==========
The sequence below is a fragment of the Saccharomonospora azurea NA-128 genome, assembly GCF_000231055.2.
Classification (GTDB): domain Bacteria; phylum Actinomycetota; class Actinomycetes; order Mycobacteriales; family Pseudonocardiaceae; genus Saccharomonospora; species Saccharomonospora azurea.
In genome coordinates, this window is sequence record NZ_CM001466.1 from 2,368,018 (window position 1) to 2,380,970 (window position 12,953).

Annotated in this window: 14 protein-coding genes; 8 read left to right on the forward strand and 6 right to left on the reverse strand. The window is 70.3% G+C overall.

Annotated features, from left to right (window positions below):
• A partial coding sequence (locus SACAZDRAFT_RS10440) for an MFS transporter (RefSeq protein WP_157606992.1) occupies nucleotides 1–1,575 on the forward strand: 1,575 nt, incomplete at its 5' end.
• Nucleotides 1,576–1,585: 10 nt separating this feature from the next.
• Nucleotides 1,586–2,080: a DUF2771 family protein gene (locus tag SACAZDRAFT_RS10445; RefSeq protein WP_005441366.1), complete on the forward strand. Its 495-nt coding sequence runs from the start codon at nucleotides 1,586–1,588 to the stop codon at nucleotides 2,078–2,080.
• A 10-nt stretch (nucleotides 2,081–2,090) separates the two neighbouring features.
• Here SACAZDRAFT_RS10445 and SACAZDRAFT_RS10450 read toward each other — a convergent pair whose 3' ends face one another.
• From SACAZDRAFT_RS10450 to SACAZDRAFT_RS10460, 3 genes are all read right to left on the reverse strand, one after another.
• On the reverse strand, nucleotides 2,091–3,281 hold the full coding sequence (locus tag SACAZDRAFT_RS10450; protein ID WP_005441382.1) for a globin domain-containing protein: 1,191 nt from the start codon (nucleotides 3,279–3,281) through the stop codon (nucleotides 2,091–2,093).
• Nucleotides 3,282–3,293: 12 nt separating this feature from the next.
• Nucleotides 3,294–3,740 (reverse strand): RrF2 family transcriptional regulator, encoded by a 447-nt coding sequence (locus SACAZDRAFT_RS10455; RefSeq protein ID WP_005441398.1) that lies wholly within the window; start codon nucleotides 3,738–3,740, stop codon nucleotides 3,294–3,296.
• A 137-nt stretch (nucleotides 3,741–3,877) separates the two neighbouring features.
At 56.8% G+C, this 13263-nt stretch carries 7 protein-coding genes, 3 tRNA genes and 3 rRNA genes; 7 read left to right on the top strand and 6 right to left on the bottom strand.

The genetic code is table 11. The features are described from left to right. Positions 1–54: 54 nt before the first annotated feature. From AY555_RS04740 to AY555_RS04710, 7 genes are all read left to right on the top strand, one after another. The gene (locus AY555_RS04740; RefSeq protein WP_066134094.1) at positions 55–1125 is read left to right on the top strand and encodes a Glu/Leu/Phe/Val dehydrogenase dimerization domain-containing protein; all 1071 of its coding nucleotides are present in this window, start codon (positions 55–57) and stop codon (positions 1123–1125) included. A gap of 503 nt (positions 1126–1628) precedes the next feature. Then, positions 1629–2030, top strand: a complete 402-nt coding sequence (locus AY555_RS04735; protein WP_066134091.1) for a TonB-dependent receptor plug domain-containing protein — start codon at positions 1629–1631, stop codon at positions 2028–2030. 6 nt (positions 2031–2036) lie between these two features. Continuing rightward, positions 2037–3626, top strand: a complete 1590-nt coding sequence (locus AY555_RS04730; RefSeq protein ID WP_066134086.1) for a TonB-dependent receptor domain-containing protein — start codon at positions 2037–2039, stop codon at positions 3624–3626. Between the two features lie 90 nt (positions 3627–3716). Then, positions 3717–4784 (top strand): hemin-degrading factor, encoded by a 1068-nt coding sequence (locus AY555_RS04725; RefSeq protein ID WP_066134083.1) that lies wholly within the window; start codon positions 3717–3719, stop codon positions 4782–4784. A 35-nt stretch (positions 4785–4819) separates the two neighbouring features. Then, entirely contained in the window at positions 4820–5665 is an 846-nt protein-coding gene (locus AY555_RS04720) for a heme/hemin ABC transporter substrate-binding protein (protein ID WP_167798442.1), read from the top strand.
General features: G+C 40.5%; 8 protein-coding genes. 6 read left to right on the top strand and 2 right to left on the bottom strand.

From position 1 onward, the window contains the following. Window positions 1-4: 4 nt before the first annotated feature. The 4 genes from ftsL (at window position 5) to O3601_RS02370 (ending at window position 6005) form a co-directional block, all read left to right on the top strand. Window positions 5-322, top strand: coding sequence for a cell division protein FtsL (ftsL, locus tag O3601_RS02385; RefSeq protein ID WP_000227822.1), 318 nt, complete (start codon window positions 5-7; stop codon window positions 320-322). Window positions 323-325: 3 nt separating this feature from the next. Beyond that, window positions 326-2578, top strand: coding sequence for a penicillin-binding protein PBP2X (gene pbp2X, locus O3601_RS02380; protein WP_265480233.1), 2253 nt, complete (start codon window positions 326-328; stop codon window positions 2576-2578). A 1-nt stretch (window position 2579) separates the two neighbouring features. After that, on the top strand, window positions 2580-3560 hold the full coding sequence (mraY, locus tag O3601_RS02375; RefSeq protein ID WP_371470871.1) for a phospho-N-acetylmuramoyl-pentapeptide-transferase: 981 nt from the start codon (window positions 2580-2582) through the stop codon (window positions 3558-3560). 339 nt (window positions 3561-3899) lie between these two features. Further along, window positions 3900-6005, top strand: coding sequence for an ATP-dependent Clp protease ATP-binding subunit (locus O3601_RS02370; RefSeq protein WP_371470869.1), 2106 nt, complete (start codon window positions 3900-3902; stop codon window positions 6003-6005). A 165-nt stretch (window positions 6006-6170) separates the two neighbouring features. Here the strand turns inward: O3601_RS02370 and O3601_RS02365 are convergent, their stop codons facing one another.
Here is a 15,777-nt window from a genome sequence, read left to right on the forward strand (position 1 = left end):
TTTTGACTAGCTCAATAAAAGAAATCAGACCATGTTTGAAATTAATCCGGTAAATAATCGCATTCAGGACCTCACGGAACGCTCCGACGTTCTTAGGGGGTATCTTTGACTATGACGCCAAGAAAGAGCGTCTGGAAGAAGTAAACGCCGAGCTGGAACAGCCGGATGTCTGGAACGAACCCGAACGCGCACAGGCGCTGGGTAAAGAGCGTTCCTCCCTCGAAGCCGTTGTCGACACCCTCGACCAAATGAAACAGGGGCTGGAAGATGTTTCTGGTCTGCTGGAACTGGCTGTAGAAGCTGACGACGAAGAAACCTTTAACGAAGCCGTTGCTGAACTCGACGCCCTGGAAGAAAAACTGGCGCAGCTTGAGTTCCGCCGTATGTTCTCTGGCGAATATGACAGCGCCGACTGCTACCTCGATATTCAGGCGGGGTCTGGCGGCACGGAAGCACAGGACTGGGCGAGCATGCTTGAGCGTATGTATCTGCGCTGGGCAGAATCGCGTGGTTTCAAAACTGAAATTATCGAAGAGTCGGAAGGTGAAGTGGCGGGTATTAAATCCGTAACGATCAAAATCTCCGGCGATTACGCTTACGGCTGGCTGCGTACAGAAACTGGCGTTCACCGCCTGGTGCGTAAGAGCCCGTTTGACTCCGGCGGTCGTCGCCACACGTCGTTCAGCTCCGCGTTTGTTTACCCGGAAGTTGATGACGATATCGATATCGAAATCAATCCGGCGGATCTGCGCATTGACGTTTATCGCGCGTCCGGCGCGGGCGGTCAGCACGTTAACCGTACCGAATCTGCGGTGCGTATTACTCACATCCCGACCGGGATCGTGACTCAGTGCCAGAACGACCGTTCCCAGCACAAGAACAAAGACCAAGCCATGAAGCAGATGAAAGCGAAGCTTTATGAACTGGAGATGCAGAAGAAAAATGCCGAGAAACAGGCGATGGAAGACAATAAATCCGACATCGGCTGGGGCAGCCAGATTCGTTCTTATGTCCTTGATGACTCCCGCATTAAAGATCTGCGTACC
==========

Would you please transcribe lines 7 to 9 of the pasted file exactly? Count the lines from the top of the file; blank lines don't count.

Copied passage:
• Nucleotides 1,576–1,585: 10 nt separating this feature from the next.
• Nucleotides 1,586–2,080: a DUF2771 family protein gene (locus tag SACAZDRAFT_RS10445; RefSeq protein WP_005441366.1), complete on the forward strand. Its 495-nt coding sequence runs from the start codon at nucleotides 1,586–1,588 to the stop codon at nucleotides 2,078–2,080.
• A 10-nt stretch (nucleotides 2,081–2,090) separates the two neighbouring features.